322for hosts that aren't resolved by your nameserver. For instance, if your 335for hosts that aren't resolved by your nameserver. For instance, if your
323internal network consists of three PCs called <c>jenny</c> (192.168.0.5), 336internal network consists of three PCs called <c>jenny</c> (192.168.0.5),
324<c>benny</c> (192.168.0.6) and <c>tux</c> (this system) you would 337<c>benny</c> (192.168.0.6) and <c>tux</c> (192.168.0.7 - this system) you would
325open <path>/etc/hosts</path> and fill in the values: 338open <path>/etc/hosts</path> and fill in the values:
326</p> 339</p>
327 340
328<pre caption="Opening /etc/hosts"> 341<pre caption="Opening /etc/hosts">
329# <i>nano -w /etc/hosts</i> 342# <i>nano -w /etc/hosts</i>
330</pre> 343</pre>
331 344
332<pre caption="Filling in the networking information"> 345<pre caption="Filling in the networking information">
333127.0.0.1 tux.homenetwork localhost 346127.0.0.1 localhost
334192.168.0.5 jenny 347192.168.0.5 jenny.homenetwork jenny
335192.168.0.56 benny 348192.168.0.6 benny.homenetwork benny
349192.168.0.7 tux.homenetwork tux
336</pre> 350</pre>
337 351
338<p> 352<p>
339If your system is the only system (or the nameservers handle all name 353If your system is the only system (or the nameservers handle all name
340resolution) a single line is sufficient: 354resolution) a single line is sufficient:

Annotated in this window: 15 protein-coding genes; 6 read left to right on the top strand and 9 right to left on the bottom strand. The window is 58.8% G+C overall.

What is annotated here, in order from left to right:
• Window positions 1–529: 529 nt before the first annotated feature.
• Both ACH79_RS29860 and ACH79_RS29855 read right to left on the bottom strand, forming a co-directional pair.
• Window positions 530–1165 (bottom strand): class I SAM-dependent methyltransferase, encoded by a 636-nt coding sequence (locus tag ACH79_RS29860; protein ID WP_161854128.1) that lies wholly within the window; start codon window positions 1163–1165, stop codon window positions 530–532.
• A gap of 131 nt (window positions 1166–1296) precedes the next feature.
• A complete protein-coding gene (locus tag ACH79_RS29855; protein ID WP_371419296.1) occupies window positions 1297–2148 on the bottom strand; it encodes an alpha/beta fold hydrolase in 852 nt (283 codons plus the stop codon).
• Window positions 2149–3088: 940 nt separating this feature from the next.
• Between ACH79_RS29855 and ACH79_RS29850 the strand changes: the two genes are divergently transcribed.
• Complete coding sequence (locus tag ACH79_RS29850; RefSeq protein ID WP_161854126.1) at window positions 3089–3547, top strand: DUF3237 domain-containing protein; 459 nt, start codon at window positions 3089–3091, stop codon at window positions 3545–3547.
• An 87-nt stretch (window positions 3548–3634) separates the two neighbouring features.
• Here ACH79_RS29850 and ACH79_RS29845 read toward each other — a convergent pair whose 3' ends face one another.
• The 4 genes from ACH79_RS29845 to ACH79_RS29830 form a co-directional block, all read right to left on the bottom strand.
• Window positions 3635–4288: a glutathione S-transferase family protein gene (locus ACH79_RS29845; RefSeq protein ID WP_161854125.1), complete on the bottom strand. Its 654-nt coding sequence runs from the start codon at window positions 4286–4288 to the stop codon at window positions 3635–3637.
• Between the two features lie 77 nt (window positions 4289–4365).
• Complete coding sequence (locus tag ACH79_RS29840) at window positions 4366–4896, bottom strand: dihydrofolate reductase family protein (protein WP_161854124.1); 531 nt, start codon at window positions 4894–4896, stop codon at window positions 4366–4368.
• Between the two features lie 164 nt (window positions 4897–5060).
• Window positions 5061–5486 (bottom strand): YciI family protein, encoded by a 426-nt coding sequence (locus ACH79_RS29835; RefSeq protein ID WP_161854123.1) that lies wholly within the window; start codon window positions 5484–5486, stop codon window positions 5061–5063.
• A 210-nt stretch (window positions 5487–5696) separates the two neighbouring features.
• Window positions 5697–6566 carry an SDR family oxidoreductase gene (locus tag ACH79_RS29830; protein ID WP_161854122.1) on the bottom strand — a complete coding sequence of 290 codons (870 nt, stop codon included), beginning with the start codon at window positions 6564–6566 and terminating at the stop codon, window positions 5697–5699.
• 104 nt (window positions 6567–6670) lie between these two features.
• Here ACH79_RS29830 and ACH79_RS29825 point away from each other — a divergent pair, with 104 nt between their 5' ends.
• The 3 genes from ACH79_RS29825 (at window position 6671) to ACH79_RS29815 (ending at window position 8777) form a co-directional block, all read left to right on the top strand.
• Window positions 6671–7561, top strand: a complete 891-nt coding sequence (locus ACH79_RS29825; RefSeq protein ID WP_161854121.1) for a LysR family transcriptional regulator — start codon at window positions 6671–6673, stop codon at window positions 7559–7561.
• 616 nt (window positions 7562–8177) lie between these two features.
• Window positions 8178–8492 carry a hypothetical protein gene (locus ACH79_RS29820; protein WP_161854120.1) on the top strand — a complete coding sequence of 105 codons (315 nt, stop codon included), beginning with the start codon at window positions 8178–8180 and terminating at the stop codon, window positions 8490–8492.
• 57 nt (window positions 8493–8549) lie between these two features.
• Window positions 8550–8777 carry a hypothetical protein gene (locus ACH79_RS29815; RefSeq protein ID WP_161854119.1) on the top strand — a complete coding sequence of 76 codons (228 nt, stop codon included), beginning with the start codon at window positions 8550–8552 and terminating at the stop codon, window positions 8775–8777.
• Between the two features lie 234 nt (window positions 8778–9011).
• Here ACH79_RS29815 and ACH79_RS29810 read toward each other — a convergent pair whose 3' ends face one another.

341</p> 355</p>
342 356
343<pre caption="/etc/hosts for lonely or fully integrated PCs"> 357<pre caption="/etc/hosts for lonely or fully integrated PCs">
344127.0.0.1 localhost tux 358127.0.0.1 localhost
345</pre> 359</pre>
346 360
347<p> 361<p>
348Save and exit the editor to continue. 362Save and exit the editor to continue.
349</p> 363</p>
350 364
351<p> 365<p>
352If you don't have PCMCIA, you can now continue with <uri 366If you don't have PCMCIA, you can now continue with <uri
353link="#doc_chap4">System Information</uri>. PCMCIA-users should read the 367link="#doc_chap3">System Information</uri>. PCMCIA-users should read the
354following topic on PCMCIA. 368following topic on PCMCIA.
355</p> 369</p>
356 370
357</body> 371</body>
358</subsection> 372</subsection>
359<subsection> 373<subsection>
360<title>Optional: Get PCMCIA Working</title> 374<title>Optional: Get PCMCIA Working</title>
361<body> 375<body>
362 376